Dr. Roya Rastegar (2009) researches for social minorities but also organizes for queer people of color film festivals. In her organizing, she notes discussions at Outfest’s Fusion Film Festival and issues of queer people of color media (Rastegar 2009). In organizing this festival for queer people of color, she notes, “White people are expected to both support and stand up to the responsibility of educating themselves, but at the same time not take up too much space” (Rastegar 2009). Noah’s Arc (2005), a gay, black sitcom written, directed, and produced by Patrik Ian Polk, was claimed by its creator as a “triumph and a letdown” with the fight for a DVD release and a second season yet still a measure for success in queer people of color media (Rastegar 2009).  Rastegar (2009) details this claim as to answer the question at a discussion panel of how queer people of color media “looks,” but also she notes Stephen Macias’s work as a senior executive at Regent Entertainment. Rastegar (2009:484-5) notes his quote on the broadcasting of queer people of color media:

It’s a difficult proposition when you’re out there trying to buy something for Regent or    here! because we have to buy with the idea of putting it on our network and many of    the cable companies in the US are – forget about homophobic, they’re racist! So dealing  with gay content of color with a cable distributor in Raleigh, North Carolina, means you  walk in with two strikes and you’re out.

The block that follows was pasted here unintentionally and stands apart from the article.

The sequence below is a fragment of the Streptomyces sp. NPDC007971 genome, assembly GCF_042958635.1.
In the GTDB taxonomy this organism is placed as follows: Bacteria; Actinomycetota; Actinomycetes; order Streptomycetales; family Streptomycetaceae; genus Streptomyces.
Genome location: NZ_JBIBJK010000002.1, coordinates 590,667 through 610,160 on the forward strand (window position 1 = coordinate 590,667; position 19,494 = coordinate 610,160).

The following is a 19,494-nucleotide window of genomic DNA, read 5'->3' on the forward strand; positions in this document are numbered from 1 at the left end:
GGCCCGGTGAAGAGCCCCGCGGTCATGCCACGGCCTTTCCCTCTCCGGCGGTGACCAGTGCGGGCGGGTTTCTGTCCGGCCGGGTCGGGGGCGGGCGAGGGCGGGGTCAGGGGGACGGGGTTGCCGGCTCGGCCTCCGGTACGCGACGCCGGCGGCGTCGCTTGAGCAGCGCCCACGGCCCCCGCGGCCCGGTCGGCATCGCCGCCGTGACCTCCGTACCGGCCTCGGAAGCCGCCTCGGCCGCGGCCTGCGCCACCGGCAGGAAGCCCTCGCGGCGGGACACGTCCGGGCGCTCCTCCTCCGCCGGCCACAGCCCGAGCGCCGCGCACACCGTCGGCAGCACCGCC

This captures the exact struggle for representation of people of color in LGBTQ+ media and expresses the reality of intersections for LGBTQ+ people of color. The discriminations against LGBTQ+ people of color is very well highlighted in also their lack of representation. Going back to the topic of stereotypical characters of LGBTQ+ people of color in the media, Cherein Dabis is noted for her comments on being a coproducer and writer for The L Word (Rastegar 2009). She speaks of strategizing with writers of the show in perpetually putting effort into “getting away from the stereotype” yet “the execution later falling apart” (Rastegar 2009). Stuart Hall (1982), writer of “The Rediscovery of ‘Ideology’: Return of the Repressed in Media Studies” advises on representation involving the “active work of selecting and presenting, of structuring and shaping: not merely the transmitting of an already existing meaning, but the more active labor of ‘making things mean.'” Rastegar (2009) notes that the artists involved are accountable to establishing “making things mean” (Hall 1982). Currently, there is a lot of complaining from queer artists of color for this less “edgy” and risk-taking time period in film, which is unlike decades ago, and with these risks, social transformation and provocation can happen (Rastegar 2009).